First of all, I agree with most people that have read this outstanding book, on the life of one 1st. Cavalry soldier,and his experience in the war that was so controversial, but my association with Jim Rowell goes much deeper. Jim and I were both in the same places, at the same time, and never met each other until this year, when a friend of mine from my unit, asked me if I had read Jims book on Vietnam. Jim was with B-2-8 1st Cav, and I was with C-2-8, both in country at the same time, on the same Landing Zones, serving under the same battalion commander, and never met. We both were in some of the toughest battles of late 1968, through 1969, fought beside each other, and possibly shared a foxhole or a bunker, once or twice. The best thing about his story, is that I can attest to his words being true to the letter. The story he tells, is not fiction, but a great compilation of facts that make up just one soldier's experience in the battlefield, that so many of us shared, and tried to forget, for so many years. Call it strange, but many of the soldiers from the Vietnam era, are just coming out now, and trying to put meaning to what had happened so many years ago. I, for one never thought all that much about my buddies that I served with, or fought next to, for many years, until my family was raised, and started thinking about retirement. Now I find myself immersed in the computer, trying to reconnect with the men I stood with in the face of the enemy that we encountered. It has been 35+ years since Jim, and I stood together in a foreign land, in the face of communism, and held our faith in God and Country, protecting what we believed in, and doing our best to protect the values that we grew up learning, but I know that if called, we would do it all again. If you ever wanted to read anything on the "Real Story" of one soldiers time in country, then by all means, this is what you are looking for.
"Granny and the Eskimo -- Angels in Vietnam" is a moving tale of a young man's service in the Vietnam war and the angels who protected him. Jim Rowell, a retired police captain from Atlanta, originally wrote his story for his children. Fortunately, he has made it available to a much wider audience. He tells how the memories and teachings of his grandmother and the battlefield skills passed on by a valiant Alaskan Eskimo buddy in the 8th Cavalry Regiment saved his life in combat and carried him through his tour. Years later, Rowell looked up his platoon buddies -- Americans all, black, white, Christians, Jews, southerners, northerners. Countering the widely-accepted stereotype of a Vietnam vet as a long-haired, disillusioned drop-out, the men all got on with their lives, becoming successful family men. Rowell's locating the Eskimo took all his investigative talents. The Eskimo's civilian life story is heartbreaking, and tied closely to the memory of a brave Captain who died in combat. It was the Eskimo's tragic death that prompted the writing of this book. One of the most poignant chapters is Rowell's visit to the Vietnam War Memorial in Washington. "Granny and the Eskimo" deserves a place in the library of anyone interested the Vietnam War and the men who fought in it.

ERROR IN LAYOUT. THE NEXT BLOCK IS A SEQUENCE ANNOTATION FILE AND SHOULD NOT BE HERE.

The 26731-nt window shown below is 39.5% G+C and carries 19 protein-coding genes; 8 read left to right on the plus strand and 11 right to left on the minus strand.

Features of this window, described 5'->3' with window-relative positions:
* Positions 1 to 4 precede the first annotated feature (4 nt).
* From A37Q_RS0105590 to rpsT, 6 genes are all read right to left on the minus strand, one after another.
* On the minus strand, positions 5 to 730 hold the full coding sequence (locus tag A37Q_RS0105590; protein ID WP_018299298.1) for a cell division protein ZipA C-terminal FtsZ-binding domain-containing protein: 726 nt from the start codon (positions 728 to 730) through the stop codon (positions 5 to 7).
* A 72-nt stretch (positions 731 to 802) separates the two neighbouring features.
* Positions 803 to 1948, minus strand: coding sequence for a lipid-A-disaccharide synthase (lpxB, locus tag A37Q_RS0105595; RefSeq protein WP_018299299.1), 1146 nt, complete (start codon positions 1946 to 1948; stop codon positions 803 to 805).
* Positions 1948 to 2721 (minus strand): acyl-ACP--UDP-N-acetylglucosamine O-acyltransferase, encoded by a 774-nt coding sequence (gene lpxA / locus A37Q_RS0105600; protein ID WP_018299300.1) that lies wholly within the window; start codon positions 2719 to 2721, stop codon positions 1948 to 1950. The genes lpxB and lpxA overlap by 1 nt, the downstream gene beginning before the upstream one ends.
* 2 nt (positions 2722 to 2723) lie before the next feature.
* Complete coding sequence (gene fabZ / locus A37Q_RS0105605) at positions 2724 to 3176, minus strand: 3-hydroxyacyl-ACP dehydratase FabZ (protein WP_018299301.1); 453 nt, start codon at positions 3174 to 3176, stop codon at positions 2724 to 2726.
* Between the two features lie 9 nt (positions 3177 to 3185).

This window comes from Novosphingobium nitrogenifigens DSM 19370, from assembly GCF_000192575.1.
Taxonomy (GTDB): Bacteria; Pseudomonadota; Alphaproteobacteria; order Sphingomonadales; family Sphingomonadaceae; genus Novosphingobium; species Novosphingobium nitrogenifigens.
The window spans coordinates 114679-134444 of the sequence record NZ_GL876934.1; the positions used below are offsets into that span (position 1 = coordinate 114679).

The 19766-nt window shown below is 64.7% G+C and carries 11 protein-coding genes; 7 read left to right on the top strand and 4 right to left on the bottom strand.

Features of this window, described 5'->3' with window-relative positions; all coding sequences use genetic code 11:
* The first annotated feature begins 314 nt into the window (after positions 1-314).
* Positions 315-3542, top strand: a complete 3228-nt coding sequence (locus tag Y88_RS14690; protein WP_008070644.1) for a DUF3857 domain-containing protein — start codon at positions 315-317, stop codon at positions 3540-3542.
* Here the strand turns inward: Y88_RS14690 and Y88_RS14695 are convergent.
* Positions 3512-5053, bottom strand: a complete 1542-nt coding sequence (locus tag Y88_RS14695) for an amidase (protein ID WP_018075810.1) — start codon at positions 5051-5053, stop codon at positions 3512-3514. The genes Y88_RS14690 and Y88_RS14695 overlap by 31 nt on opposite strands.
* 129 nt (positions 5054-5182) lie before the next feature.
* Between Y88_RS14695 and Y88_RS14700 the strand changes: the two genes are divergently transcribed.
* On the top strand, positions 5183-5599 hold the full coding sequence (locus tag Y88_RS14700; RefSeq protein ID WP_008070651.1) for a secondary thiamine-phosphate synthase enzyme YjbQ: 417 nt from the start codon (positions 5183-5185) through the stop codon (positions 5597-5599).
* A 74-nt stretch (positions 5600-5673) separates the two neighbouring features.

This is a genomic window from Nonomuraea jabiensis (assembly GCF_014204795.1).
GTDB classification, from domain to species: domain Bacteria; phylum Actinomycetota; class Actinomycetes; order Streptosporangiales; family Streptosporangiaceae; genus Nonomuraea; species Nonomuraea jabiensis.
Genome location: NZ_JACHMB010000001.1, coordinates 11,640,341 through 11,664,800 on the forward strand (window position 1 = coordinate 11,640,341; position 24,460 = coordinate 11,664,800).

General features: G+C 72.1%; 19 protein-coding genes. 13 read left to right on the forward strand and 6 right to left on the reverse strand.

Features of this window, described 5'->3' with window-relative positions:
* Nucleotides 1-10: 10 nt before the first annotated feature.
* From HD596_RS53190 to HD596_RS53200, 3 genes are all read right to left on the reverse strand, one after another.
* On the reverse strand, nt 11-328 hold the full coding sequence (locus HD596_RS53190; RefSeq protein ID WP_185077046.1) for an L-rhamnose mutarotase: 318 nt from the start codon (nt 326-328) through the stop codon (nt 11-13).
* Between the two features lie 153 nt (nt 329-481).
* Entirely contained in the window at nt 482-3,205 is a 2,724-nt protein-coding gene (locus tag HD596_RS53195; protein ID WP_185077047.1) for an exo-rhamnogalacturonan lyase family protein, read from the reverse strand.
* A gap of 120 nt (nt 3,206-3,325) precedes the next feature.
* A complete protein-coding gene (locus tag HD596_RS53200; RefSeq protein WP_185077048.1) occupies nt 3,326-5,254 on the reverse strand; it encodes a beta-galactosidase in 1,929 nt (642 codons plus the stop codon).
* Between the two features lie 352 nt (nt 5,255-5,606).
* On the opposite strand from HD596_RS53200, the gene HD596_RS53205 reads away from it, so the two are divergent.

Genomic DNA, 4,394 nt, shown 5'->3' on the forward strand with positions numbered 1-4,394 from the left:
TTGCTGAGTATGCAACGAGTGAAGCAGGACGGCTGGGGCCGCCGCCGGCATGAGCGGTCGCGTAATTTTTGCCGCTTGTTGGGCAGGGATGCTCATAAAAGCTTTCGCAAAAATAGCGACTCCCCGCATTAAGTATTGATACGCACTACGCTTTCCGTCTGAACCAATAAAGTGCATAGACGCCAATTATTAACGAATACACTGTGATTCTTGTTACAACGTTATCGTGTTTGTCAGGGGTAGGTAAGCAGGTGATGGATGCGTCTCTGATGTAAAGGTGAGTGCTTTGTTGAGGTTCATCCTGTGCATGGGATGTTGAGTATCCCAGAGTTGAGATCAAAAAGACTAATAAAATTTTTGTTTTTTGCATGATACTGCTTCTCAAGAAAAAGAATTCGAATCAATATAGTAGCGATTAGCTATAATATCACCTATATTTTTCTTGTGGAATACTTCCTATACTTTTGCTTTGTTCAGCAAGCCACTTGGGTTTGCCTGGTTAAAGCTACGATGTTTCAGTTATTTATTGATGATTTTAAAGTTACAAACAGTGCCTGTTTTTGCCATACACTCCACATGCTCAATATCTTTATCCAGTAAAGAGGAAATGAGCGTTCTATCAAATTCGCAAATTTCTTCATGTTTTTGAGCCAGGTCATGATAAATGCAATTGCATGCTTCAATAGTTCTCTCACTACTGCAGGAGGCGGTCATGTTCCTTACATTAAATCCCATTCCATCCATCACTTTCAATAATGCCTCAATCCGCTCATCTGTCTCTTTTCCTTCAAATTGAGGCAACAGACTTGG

An intriguing look at one man's combat experience, you will sense the dangers found in the steamy hot jungles of Vietnam in the late 1960's as you walk with Jim as he relives his impressions and memories of the horrors of war and the forging of friendships far from home--friendships that would lie dormant for many years after his return to civilian life only to slowly awaken and reconnect as random events bring his story full circle to help resolve long buried feelings about the ravages of war on the body and soul and to re-affirm his belief in the existence of guardian angels. A beautifully written chronicle of fighting for what one believes is his duty to serve his country and a lovely tribute to his love of family and how it sustained him in the darkest hours, all woven together with the recurring refrain of a childhood song about Granny and a mockingbird. It's especially gratifying to read of a Vietnam war experience that was turned into a positive and productive life upon return to civilian life.